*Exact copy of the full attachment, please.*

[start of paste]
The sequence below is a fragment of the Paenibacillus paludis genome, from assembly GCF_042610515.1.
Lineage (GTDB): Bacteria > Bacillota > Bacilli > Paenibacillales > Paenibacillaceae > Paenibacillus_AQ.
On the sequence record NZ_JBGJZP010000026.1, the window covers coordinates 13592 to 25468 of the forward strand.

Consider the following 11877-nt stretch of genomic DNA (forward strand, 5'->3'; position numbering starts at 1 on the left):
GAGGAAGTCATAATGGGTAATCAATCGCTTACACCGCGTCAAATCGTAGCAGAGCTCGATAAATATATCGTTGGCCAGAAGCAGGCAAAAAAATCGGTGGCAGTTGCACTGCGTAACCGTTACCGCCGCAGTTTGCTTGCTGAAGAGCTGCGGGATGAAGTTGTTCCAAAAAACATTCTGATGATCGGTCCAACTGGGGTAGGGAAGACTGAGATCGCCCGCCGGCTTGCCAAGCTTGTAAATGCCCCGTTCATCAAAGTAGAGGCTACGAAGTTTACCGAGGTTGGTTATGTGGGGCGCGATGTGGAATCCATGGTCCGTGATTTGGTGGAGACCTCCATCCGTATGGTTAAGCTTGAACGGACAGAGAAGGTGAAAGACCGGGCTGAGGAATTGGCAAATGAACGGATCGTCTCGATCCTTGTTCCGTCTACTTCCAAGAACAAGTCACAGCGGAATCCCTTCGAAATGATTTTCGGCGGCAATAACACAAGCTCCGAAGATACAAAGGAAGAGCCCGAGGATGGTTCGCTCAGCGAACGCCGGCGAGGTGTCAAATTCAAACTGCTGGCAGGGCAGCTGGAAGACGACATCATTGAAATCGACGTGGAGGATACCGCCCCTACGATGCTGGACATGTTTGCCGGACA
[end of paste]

The sequence below is a fragment of the Paenibacillus paludis genome, from assembly GCF_042610515.1.
Lineage (GTDB): Bacteria > Bacillota > Bacilli > Paenibacillales > Paenibacillaceae > Paenibacillus_AQ.
On the sequence record NZ_JBGJZP010000026.1, the window covers coordinates 13592 to 25468 of the forward strand.

Consider the following 11877-nt stretch of genomic DNA (forward strand, 5'->3'; position numbering starts at 1 on the left):
GAGGAAGTCATAATGGGTAATCAATCGCTTACACCGCGTCAAATCGTAGCAGAGCTCGATAAATATATCGTTGGCCAGAAGCAGGCAAAAAAATCGGTGGCAGTTGCACTGCGTAACCGTTACCGCCGCAGTTTGCTTGCTGAAGAGCTGCGGGATGAAGTTGTTCCAAAAAACATTCTGATGATCGGTCCAACTGGGGTAGGGAAGACTGAGATCGCCCGCCGGCTTGCCAAGCTTGTAAATGCCCCGTTCATCAAAGTAGAGGCTACGAAGTTTACCGAGGTTGGTTATGTGGGGCGCGATGTGGAATCCATGGTCCGTGATTTGGTGGAGACCTCCATCCGTATGGTTAAGCTTGAACGGACAGAGAAGGTGAAAGACCGGGCTGAGGAATTGGCAAATGAACGGATCGTCTCGATCCTTGTTCCGTCTACTTCCAAGAACAAGTCACAGCGGAATCCCTTCGAAATGATTTTCGGCGGCAATAACACAAGCTCCGAAGATACAAAGGAAGAGCCCGAGGATGGTTCGCTCAGCGAACGCCGGCGAGGTGTCAAATTCAAACTGCTGGCAGGGCAGCTGGAAGACGACATCATTGAAATCGACGTGGAGGATACCGCCCCTACGATGCTGGACATGTTTGCCGGACA